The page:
CLEARWATER, Fla.–Seton Hall’s Sean Black isn’t the only prospect with that surname here at the Big East/Big Ten Challenge. Purdue junior catcher/third baseman Dan Black is a 6-foot-4 switch-hitter with serious power–he blasted 18 homers last year and launched a towering solo shot to right field against Derrick Stultz in the fifth inning against South Florida tonight. Black is also catching tonight, and he used his cannon arm to throw out Mike Consolmagno stealing second to end the sixth inning. Six-foot-4 switch-hitting catchers with power and arm strength tend to do pretty well for themselves in the draft. I haven’t seen enough of Black to know whether he’s a good enough receiver to catch in professional ball (he’s looked fine to my eyes), but if he convinces scouts that he’s got a future behind the plate, he could rocket up draft boards.
Stultz left with a 5-1 lead after six innings, leaving the game in the hands of the suspect USF bullpen. Reliever Matt Quevedo promptly served up a solo homer to Jonathan Moore down the left-field line to make the score 5-2. Quevedo got two outs, but then the Bulls unraveled defensively, prolonging the inning with back-to-back errors from second baseman Peter Brotons (who is usually very sure-handed) and left fielder Chris Rey (ditto). That made the score 5-3 and brought up the always-dangerous Black with a runner on second. Black worked the count full, and Quevedo caught him off balance with an offspeed pitch over the outside corner, resulting in a harmless, inning-ending tapper back to the mound. That took guts for the Bulls to pitch to Black with first base open, even though walking him would have put the go-ahead run aboard. Fortunately for USF, Quevedo rewarded coach Lelo Prado for his fortitude.
Impressive freshman Sam Mende gave the Bulls some insurance with an RBI double in the seventh to make the score 6-3. USF sophomore righthander Kevin Quackenbush wriggled out of a bases-loaded, no-outs jam in the eighth, allowing just one run to keep the score at 6-4. And let’s go ahead and add Quackenbush to my list of weekend superlatives from earlier tonight. Quackenbush definitely wins the "Best Name" category, and right now I’d say he’s the favorite to win that award on a national level as well. Hard to beat Quackenbush.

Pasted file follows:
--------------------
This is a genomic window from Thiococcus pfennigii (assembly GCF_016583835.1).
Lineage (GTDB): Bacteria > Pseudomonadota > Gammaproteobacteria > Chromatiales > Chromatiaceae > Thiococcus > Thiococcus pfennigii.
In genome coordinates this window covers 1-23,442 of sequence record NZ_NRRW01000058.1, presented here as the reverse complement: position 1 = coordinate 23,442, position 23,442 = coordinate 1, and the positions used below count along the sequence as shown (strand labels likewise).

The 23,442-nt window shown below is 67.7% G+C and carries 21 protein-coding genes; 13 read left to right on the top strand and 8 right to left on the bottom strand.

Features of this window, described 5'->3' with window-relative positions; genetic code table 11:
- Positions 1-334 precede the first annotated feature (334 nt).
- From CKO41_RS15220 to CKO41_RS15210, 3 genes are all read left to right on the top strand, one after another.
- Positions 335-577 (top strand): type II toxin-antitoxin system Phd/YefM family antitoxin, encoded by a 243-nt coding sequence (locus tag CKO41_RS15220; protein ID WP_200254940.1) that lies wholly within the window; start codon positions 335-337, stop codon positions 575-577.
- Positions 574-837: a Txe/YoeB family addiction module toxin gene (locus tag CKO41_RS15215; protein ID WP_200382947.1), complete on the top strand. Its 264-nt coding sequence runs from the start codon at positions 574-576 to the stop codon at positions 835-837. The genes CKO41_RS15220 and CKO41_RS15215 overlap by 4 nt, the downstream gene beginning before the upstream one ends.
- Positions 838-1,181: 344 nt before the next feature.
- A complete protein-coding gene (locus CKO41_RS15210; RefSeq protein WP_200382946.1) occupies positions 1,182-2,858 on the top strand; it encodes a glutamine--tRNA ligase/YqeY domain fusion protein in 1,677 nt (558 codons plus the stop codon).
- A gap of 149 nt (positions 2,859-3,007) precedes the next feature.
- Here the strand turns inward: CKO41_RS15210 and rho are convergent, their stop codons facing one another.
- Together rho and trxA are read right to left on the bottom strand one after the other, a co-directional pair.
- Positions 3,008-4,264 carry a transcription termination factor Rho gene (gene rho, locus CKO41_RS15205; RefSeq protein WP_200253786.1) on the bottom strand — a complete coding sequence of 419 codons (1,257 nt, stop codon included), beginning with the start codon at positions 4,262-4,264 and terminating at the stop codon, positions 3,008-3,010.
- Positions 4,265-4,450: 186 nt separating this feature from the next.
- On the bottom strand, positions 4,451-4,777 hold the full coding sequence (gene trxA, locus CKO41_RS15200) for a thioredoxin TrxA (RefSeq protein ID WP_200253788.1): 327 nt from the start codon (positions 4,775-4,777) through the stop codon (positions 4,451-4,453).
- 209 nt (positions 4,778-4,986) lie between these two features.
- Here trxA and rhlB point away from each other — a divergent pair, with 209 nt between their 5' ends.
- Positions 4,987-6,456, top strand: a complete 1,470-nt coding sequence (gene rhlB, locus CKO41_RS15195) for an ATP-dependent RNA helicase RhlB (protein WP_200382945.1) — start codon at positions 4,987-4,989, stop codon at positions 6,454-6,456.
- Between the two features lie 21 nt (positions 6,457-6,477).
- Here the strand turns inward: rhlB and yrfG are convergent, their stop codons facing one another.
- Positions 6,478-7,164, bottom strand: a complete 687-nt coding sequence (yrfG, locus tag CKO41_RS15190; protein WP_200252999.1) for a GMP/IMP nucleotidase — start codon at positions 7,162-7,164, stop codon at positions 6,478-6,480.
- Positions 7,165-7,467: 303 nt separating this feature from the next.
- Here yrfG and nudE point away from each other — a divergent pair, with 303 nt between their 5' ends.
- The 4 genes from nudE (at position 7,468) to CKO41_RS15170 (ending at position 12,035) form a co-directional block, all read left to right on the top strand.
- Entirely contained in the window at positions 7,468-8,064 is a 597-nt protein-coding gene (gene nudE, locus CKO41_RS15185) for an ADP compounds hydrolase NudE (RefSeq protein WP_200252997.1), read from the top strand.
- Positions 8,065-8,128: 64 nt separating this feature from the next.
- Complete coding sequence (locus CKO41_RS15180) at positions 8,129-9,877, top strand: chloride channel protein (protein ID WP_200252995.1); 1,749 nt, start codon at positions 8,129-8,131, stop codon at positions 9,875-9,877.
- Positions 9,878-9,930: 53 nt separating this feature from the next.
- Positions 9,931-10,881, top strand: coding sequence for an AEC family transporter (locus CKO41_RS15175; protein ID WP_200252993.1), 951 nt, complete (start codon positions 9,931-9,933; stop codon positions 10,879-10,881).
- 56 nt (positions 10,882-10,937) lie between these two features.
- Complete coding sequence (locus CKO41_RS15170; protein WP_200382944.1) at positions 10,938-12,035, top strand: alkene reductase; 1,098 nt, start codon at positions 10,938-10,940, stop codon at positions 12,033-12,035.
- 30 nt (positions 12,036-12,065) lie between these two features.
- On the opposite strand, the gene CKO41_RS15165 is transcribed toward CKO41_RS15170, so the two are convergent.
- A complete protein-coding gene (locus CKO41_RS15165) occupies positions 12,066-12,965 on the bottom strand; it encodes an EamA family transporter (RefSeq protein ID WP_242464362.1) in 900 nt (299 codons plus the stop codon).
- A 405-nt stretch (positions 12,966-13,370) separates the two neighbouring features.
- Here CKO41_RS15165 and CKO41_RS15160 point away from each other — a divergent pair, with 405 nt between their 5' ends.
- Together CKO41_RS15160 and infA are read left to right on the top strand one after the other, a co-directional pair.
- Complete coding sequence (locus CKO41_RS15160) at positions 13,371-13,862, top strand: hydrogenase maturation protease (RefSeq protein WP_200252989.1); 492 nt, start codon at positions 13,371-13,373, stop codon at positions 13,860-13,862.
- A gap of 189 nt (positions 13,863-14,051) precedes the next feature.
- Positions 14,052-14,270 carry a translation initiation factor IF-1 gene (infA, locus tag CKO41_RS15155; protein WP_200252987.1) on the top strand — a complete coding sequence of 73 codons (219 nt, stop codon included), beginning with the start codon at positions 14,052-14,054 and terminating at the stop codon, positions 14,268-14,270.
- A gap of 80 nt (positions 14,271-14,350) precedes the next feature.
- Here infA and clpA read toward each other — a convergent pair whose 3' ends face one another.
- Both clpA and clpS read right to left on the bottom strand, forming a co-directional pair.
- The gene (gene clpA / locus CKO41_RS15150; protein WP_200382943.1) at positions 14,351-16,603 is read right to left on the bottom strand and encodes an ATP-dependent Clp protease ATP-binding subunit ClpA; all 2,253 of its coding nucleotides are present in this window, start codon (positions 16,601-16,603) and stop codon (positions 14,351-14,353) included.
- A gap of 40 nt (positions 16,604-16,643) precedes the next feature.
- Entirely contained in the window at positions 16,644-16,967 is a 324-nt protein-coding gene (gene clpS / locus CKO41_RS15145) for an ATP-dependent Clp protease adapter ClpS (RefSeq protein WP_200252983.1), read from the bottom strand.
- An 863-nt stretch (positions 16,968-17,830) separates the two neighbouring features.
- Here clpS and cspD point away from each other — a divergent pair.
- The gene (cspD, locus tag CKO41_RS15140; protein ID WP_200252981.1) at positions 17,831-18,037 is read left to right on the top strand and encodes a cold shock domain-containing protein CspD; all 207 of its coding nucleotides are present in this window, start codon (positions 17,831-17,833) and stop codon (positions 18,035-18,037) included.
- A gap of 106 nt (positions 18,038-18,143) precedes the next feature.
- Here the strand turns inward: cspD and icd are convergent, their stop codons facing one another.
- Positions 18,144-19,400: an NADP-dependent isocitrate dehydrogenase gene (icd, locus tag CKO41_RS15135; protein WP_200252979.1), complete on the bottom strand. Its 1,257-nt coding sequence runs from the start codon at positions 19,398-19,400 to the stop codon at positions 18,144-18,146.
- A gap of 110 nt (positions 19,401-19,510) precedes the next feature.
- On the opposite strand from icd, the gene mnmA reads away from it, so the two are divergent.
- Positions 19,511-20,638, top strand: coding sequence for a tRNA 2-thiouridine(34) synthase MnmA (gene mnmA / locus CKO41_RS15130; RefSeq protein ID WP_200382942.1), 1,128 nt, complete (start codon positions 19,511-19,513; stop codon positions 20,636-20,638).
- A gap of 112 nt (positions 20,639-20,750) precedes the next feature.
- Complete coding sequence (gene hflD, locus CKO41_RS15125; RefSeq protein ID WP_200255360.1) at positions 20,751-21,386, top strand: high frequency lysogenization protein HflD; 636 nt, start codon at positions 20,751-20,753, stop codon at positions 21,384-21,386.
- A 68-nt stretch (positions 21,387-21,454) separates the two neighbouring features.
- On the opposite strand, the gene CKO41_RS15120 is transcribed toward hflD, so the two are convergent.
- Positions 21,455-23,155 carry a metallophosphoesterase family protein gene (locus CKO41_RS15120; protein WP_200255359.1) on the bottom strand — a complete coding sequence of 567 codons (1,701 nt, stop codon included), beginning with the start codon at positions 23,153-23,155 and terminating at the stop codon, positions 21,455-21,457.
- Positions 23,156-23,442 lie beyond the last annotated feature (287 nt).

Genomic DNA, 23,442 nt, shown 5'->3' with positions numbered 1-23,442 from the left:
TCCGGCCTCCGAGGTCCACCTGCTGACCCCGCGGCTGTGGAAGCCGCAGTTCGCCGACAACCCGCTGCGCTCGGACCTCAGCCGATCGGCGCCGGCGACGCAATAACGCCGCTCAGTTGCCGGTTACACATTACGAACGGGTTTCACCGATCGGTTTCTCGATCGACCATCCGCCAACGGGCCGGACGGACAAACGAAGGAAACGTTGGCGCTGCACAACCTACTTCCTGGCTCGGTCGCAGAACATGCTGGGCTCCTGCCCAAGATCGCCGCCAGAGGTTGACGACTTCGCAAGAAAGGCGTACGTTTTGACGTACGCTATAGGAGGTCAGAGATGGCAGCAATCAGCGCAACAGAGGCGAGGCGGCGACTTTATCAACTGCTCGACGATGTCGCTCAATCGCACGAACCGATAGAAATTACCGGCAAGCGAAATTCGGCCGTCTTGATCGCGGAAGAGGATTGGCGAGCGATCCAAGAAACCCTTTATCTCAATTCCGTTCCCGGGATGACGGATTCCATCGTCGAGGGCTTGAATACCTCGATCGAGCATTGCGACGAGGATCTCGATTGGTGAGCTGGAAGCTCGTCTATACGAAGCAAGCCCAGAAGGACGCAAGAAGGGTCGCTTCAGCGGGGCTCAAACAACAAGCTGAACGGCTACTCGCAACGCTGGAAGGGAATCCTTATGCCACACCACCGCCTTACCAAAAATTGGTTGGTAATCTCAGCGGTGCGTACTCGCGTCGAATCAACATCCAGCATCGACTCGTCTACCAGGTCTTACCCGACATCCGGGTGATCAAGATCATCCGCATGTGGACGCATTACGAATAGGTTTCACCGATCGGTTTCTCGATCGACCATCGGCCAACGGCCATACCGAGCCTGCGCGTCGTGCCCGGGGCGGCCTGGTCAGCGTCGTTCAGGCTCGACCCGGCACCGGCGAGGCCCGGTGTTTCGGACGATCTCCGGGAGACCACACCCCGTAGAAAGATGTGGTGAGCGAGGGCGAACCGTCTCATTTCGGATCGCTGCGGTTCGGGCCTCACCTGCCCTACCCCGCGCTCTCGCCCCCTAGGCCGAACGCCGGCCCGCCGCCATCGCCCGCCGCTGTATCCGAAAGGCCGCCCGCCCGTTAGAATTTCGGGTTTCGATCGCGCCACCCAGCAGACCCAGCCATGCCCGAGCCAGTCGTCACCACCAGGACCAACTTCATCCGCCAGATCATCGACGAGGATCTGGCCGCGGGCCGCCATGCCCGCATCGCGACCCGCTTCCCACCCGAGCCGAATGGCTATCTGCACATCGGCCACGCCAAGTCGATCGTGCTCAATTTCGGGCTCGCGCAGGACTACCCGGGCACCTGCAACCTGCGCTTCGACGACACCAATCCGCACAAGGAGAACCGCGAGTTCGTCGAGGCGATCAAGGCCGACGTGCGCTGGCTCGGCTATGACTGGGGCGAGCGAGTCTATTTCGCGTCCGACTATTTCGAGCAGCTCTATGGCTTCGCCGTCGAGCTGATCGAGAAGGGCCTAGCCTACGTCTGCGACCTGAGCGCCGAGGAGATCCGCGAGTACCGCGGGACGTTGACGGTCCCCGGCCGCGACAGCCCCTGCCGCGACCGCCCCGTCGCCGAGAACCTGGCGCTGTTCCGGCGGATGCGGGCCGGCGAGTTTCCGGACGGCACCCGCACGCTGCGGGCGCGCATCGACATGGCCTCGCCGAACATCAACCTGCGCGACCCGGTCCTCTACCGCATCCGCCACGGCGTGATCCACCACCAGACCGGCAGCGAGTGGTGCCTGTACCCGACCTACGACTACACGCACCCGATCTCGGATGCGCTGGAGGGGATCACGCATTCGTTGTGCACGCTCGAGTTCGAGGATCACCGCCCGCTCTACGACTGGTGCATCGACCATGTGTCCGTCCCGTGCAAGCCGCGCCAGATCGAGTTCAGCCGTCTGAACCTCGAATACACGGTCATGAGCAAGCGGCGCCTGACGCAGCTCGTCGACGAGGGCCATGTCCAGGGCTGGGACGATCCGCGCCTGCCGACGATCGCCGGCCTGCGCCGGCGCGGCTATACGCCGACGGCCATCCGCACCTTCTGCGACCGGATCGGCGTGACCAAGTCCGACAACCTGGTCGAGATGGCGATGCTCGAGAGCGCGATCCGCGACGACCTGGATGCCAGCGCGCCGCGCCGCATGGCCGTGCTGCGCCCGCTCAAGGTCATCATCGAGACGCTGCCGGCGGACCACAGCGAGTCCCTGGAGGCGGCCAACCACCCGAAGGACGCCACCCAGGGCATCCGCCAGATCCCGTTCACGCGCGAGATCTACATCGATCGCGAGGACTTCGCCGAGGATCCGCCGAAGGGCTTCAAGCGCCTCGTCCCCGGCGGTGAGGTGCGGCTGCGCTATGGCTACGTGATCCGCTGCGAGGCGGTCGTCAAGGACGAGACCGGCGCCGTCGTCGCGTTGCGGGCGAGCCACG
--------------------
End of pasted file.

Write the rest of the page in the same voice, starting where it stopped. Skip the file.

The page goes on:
This has been the best crowd of the weekend so far, with an attendance of 1,104 according to event officials. The St. Petersburg/Clearwater Sports Commission folks are thrilled with how smoothly the event has gone so far and with how well it’s been received by fans, players, coaches and scouts. I’ve enjoyed it as well–the opportunity to see so many teams within a 15-minute drive is a treat. I’m heading up to Gainesville tomorrow to see the finale of the Louisville-Florida series, but I want to make sure to thank Scott Lowe with event organizer API and Kevin Smith with the Sports Commission for all their hospitality this weekend. Organizing this 19-team event has been a massive, two-year undertaking, and they pulled it off admirably, especially given the last-minute scrambling they had to do when Al Lange Field was damaged by a Super Bowl event.
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